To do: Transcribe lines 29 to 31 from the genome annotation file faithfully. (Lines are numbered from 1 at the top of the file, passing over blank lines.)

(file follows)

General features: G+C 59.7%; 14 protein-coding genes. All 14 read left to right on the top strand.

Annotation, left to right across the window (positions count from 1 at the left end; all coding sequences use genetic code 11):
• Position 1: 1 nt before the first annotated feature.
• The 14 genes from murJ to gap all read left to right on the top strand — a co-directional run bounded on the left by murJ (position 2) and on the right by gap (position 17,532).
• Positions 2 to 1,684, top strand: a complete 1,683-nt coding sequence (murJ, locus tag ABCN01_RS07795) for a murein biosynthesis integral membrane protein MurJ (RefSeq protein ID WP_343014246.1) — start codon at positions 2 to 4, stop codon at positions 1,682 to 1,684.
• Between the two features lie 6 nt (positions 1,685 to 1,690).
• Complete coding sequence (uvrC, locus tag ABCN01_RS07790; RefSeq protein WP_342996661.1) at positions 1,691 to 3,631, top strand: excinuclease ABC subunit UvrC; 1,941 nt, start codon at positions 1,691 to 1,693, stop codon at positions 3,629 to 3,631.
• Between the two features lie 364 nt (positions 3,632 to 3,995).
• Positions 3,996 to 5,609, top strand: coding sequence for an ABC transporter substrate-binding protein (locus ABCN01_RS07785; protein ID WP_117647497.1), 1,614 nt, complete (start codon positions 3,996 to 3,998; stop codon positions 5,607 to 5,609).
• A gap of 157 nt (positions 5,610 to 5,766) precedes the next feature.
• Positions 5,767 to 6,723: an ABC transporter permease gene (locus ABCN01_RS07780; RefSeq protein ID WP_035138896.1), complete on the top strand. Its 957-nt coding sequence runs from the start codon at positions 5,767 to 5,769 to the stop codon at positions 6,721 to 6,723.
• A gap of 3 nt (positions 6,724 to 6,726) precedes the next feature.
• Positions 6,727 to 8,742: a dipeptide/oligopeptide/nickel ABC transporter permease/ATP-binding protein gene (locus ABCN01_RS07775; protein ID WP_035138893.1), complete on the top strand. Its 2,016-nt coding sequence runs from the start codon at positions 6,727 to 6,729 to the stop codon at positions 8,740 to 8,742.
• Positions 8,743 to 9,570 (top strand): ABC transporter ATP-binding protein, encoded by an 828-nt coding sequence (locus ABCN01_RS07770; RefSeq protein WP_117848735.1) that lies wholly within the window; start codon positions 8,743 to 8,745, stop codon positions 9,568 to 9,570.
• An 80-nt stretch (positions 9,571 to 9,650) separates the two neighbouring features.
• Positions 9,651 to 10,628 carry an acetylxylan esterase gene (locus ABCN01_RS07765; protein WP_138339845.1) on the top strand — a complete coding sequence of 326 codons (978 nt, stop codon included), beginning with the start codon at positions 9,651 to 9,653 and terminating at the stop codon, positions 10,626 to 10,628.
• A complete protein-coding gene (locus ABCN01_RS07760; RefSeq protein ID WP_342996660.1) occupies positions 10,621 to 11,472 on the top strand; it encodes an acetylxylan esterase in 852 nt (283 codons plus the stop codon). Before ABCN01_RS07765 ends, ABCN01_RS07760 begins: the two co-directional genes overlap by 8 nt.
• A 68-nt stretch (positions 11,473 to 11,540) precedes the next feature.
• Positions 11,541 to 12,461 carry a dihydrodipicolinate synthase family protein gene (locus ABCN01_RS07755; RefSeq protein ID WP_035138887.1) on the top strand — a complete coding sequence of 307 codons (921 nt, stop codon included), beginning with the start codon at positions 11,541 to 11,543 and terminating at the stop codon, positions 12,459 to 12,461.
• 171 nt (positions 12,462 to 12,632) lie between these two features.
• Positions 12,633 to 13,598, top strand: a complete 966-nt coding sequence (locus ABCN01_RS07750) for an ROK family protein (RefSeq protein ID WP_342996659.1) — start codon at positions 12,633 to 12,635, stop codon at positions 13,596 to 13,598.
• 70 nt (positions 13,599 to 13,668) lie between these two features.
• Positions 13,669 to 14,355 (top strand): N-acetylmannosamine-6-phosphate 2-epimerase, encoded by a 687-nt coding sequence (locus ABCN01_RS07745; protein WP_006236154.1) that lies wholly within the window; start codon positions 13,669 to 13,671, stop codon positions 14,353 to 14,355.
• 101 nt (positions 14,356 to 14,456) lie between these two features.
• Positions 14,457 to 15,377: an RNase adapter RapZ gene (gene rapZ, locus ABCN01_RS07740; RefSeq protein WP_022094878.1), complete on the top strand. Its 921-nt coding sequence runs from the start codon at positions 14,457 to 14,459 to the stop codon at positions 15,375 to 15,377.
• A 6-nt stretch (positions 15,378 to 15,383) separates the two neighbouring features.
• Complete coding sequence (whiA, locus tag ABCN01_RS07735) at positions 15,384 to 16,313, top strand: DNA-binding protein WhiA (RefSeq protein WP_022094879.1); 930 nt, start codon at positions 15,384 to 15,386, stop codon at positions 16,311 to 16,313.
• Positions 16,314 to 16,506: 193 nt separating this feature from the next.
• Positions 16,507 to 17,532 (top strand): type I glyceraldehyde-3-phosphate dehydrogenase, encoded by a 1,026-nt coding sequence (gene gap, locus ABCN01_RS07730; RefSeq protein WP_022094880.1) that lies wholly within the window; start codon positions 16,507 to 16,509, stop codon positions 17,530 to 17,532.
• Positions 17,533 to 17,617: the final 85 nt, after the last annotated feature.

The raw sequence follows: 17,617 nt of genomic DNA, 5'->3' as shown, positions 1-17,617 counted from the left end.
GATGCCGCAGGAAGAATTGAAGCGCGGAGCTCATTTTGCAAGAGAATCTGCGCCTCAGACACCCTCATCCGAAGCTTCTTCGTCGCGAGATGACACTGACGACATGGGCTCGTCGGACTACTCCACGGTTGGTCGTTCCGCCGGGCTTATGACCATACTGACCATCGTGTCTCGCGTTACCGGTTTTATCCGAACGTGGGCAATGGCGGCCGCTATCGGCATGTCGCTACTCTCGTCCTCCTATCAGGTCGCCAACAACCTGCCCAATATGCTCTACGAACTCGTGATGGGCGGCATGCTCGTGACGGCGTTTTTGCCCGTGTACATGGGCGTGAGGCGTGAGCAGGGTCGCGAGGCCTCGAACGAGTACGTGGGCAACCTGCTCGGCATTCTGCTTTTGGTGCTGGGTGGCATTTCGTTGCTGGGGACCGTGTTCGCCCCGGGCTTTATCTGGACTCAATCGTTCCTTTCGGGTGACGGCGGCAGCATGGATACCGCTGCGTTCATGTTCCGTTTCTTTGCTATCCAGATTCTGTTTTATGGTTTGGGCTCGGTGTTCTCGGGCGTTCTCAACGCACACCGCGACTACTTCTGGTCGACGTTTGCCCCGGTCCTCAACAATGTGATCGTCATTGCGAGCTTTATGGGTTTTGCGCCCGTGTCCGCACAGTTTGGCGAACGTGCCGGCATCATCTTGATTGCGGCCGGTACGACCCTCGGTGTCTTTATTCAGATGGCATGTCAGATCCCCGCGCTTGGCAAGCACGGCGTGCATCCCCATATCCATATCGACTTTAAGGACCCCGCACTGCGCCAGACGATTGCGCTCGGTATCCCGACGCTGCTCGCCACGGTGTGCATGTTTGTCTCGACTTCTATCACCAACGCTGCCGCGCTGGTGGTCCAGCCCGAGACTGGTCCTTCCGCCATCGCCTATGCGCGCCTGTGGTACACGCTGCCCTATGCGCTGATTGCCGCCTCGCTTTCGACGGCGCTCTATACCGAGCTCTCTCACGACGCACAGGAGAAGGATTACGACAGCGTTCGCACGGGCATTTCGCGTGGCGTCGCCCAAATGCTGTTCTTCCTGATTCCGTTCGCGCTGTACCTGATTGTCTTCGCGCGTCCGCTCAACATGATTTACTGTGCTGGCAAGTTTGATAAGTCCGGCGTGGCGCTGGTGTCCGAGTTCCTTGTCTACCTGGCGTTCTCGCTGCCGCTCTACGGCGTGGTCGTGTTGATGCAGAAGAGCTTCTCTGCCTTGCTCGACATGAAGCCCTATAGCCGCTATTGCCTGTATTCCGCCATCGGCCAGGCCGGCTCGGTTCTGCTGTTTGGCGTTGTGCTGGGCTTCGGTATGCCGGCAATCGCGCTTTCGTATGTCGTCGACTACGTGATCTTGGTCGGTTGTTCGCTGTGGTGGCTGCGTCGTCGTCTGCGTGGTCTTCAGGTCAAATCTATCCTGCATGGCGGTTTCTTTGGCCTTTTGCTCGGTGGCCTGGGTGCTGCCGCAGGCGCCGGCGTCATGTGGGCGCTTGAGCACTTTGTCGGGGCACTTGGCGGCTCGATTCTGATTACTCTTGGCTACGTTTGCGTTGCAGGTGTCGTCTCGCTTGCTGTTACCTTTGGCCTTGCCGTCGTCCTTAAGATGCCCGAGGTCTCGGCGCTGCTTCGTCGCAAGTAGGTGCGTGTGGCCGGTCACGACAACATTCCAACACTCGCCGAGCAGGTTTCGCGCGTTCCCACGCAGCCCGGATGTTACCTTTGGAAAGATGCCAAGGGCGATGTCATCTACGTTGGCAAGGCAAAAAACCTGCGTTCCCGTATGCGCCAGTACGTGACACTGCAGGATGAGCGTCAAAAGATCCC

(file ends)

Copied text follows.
• Positions 16,507 to 17,532 (top strand): type I glyceraldehyde-3-phosphate dehydrogenase, encoded by a 1,026-nt coding sequence (gene gap, locus ABCN01_RS07730; RefSeq protein WP_022094880.1) that lies wholly within the window; start codon positions 16,507 to 16,509, stop codon positions 17,530 to 17,532.
• Positions 17,533 to 17,617: the final 85 nt, after the last annotated feature.

The raw sequence follows: 17,617 nt of genomic DNA, 5'->3' as shown, positions 1-17,617 counted from the left end.